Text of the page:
Fall 2010 - Undergraduate Course Descriptions
Description of Course:
History of Photography: Photography After 1945
This survey will present an overview of photographic history from post-World War II to the present. We will study the medium's impact upon our culture in the context of the technical evolution of photography, with reflection on the expanding range of venues for distribution of images during this sixty-year period, from the picture press to galleries and museums to the internet. We will consider photographic "categories" and "canons" as we examine a medium in flux, an art form whose history is being written and rewritten. By gaining an understanding of this complex visual medium which consistently crosses the boundary separating high art and popular culture, one can develop a critical framework for discussing and writing about photographs.
We will examine photography's role as witness, an approach prominent in the work of U.S. photographers from the 20s through the 60s, coinciding with a period of high modernism. A transformation in the 60s and 70s occurred as artists engaged in Conceptual, Process, and Performance Art began to experiment with the medium. New approaches involved the record of the self, documentation of architecture, appropriation of mediated imagery, and exploration of staged photography, guiding the formation of a postmodern photographic practice.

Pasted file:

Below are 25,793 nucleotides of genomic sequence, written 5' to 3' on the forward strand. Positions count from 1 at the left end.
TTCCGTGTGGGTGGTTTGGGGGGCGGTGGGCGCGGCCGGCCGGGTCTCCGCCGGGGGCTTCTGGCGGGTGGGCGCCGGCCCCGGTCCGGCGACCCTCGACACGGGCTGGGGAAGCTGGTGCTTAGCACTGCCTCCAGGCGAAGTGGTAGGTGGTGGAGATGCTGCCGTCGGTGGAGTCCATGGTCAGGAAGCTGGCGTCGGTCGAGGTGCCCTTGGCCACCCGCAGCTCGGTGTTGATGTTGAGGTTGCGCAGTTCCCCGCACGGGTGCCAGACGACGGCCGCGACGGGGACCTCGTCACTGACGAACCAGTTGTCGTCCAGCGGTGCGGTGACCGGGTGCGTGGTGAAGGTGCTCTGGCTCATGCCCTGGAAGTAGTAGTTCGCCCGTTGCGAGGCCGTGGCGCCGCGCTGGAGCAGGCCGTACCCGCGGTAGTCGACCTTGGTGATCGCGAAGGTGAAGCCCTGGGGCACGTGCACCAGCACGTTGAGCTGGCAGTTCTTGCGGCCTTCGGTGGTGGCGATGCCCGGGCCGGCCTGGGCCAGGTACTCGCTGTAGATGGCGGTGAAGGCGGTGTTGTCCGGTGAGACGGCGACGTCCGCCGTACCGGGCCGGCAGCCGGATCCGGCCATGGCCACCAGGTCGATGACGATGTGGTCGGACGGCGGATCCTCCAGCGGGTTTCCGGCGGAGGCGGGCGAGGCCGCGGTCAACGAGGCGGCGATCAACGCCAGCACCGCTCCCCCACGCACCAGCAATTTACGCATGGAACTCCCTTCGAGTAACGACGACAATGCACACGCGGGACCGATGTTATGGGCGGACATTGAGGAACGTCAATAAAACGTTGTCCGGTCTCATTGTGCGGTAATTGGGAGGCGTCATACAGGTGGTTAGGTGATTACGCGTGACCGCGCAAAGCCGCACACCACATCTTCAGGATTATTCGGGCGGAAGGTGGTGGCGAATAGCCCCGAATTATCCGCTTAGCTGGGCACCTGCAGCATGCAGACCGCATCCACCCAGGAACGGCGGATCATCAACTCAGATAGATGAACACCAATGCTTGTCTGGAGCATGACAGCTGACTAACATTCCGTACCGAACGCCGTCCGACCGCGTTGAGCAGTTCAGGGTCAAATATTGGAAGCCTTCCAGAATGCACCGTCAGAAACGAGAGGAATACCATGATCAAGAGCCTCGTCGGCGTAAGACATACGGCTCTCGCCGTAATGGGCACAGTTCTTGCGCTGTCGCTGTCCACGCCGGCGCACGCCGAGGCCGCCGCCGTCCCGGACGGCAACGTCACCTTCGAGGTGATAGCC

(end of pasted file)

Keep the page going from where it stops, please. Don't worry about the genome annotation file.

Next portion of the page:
The class will participate in discussion, relating study of the history of photography--through the review of images, catalogs, films, and exhibitions--to personal experience with this ubiquitous form of visual information.
Garner, Gretchen. Disappearing Witness: Change in Twentieth-Century American Photography
Sturken, Marita and Cartwright, Lisa. Practices of Looking: An Introduction to Visual Culture
Creative projects can be generated using basic consumer-level photographic processes, including digital inkjet prints, color prints from film produced by a minilab, or polaroids.
Course Requirements/Evaluation Criteria:
Grading will be determined by attendance and participation (20%), two visual projects (20%), a research project (20%), a take-home midterm exam (20%), and a take-home final exam (20%).